Pulmonary Disease

Progressive Pulmonary Disease – Bronchiectasis

Bronchiectasis is a rare chronic irreversible progressive pulmonary disorder that causes damage to the walls of bronchial tubes by destroying smooth muscle elasticity and the ability to clear mucus. Bronchiectasis leads to the development of serious recalcitrant lung infections, inflammation and progressive pulmonary decline. The pathogenic mechanism of bronchiectasis is set in motion by a cascade of underlying structural and functional factors.

Current treatment options for complications of progressive pulmonary disease and bronchiectasis are limited. Targeting just one aspect of the “Vicious Cycle” (see figure below) in isolation is unlikely to significantly impact outcomes.

In cystic fibrosis (CF) and non-CF bronchiectasis, the accumulation of thick, sticky mucus in the lungs results in clogged airways. Pulmonary changes to the epithelia and mucus abnormalities trigger adherence of bacteria causing infection and leading to biofilm accumulation, airway clogging, inflammation, pulmonary exacerbations, as well as antibiotic resistance and tolerance (persisters). Pulmonary surface hydration also plays a key role in improving airway clearance while biofilms form a barrier to antibiotic penetration.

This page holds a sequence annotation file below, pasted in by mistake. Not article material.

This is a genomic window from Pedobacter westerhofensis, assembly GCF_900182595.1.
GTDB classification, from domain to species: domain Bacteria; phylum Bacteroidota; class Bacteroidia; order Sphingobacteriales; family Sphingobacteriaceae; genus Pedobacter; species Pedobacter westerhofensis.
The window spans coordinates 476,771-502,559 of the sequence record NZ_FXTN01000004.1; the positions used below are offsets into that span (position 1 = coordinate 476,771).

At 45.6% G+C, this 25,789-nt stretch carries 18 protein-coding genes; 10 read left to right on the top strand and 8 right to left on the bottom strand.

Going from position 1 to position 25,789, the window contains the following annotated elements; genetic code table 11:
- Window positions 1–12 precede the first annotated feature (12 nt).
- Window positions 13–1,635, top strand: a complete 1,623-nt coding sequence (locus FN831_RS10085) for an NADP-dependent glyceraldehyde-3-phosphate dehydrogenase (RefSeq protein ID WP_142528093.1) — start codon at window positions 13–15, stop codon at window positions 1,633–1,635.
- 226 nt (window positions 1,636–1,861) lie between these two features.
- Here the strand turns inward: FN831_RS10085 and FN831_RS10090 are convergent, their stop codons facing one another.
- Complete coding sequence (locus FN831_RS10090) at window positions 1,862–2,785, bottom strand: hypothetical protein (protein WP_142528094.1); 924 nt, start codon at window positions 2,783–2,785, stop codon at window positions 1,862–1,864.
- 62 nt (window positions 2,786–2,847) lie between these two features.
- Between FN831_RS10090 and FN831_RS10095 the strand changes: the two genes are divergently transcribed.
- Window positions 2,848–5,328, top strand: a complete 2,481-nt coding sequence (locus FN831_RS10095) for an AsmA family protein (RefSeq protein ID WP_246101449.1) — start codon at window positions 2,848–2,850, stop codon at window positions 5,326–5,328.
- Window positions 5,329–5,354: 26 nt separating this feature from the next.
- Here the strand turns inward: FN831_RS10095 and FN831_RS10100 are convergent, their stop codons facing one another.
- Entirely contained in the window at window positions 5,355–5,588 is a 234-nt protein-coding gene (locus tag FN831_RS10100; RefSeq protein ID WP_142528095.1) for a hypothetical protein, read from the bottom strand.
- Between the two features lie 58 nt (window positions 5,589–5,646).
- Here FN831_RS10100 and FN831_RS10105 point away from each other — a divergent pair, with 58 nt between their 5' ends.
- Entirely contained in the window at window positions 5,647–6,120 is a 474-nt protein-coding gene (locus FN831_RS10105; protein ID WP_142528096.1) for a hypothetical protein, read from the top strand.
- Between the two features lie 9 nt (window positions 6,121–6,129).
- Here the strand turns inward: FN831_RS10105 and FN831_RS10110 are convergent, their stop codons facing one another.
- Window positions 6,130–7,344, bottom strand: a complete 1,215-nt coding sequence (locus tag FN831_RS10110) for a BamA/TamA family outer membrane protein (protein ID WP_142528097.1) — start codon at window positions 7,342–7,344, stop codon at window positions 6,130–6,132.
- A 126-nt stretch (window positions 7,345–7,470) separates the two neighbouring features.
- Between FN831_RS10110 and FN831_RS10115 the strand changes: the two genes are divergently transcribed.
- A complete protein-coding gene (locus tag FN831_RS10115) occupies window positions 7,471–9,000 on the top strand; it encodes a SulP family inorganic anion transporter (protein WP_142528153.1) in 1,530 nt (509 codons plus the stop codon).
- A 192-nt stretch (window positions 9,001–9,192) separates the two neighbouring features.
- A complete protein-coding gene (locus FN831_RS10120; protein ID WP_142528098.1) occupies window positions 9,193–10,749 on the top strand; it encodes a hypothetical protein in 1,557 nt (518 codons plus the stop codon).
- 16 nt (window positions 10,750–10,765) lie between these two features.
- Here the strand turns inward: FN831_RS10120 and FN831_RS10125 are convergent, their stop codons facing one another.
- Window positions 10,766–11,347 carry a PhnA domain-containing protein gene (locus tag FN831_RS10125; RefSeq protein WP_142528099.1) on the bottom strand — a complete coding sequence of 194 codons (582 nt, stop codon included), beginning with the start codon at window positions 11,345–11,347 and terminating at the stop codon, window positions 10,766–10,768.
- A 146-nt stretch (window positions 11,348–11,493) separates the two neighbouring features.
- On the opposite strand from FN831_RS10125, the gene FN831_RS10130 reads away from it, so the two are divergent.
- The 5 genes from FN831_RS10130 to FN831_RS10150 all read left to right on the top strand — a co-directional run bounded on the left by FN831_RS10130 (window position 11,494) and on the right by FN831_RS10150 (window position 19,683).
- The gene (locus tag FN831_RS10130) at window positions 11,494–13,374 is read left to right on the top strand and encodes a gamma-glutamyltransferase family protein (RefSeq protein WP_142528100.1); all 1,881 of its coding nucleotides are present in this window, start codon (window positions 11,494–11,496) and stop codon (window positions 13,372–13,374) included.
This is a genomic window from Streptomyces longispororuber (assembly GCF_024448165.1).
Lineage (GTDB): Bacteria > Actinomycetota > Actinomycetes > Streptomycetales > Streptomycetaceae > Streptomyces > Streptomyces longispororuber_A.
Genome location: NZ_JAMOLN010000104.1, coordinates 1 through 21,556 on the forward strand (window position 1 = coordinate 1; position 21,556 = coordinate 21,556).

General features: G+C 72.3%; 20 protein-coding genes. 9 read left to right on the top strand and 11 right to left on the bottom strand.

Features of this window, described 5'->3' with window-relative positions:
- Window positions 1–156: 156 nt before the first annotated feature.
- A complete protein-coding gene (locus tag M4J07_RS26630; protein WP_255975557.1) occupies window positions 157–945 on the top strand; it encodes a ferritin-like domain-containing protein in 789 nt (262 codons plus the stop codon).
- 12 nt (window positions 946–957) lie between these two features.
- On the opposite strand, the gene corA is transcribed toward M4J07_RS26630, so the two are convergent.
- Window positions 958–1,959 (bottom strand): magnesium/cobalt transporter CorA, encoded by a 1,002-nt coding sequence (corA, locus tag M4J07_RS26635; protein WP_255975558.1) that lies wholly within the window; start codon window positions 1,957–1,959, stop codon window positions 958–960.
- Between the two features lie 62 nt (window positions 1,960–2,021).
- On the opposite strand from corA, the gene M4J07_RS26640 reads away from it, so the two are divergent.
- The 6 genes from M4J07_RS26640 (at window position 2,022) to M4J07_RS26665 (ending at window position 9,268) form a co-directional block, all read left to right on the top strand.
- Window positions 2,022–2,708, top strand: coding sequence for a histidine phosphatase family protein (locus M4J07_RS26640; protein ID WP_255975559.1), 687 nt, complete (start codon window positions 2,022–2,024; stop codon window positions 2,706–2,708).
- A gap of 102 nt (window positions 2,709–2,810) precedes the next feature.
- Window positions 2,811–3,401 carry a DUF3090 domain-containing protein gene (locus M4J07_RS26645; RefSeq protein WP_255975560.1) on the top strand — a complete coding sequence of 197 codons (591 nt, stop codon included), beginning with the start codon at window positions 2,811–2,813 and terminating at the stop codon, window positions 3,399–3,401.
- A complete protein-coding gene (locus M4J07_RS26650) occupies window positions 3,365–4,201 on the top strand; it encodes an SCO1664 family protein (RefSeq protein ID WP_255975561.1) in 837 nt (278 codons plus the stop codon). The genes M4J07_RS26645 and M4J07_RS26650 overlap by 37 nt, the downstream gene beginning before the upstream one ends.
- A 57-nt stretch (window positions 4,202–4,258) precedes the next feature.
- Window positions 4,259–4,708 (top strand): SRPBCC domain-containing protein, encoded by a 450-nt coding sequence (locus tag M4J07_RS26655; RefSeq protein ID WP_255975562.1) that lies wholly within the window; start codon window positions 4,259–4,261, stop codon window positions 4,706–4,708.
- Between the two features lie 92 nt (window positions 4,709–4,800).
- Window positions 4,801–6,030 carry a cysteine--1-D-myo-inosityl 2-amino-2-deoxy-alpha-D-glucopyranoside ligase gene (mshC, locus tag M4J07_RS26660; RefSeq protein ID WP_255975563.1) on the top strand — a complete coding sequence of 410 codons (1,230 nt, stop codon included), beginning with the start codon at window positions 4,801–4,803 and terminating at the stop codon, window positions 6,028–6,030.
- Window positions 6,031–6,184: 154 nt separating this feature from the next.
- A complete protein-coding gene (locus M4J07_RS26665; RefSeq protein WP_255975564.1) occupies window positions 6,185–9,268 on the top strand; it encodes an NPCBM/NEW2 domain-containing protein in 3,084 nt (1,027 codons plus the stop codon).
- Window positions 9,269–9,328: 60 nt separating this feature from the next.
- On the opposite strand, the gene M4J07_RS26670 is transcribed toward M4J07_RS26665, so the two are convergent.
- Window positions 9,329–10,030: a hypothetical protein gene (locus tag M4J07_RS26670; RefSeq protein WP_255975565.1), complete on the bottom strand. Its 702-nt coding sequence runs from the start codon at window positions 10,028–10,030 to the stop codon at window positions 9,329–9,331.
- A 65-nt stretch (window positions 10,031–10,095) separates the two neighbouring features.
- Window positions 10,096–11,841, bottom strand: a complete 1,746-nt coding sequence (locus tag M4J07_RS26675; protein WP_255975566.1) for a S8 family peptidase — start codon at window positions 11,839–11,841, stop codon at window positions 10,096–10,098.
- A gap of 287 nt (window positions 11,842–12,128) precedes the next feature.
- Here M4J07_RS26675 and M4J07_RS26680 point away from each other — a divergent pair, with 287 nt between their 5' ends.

In this devastating disease, bronchiectasis imposes a significant burden on patients with impaired mucus clearance, chronic cough, frequent infections and pulmonary exacerbations (PEx), extreme fatigue, respiratory failure, significant morbidity and severely affects QoL. Life-threatening recalcitrant pulmonary infections from emerging and virulent pathogens (e.g. non-tuberculosis mycobacterium [NTM] and Burkholderia cepacia complex [BCC]) affect a majority of patients and directly impacts the progression of lung disease, clinical outcomes, inflammation and survival.

Persister Cells: Specialized Survivors

Antibiotic treatment often fails to eradicate recalcitrant bacterial infection, leaving behind an antibiotic-tolerant subpopulation of bacterial cells, called persisters, usually within the biofilm layer.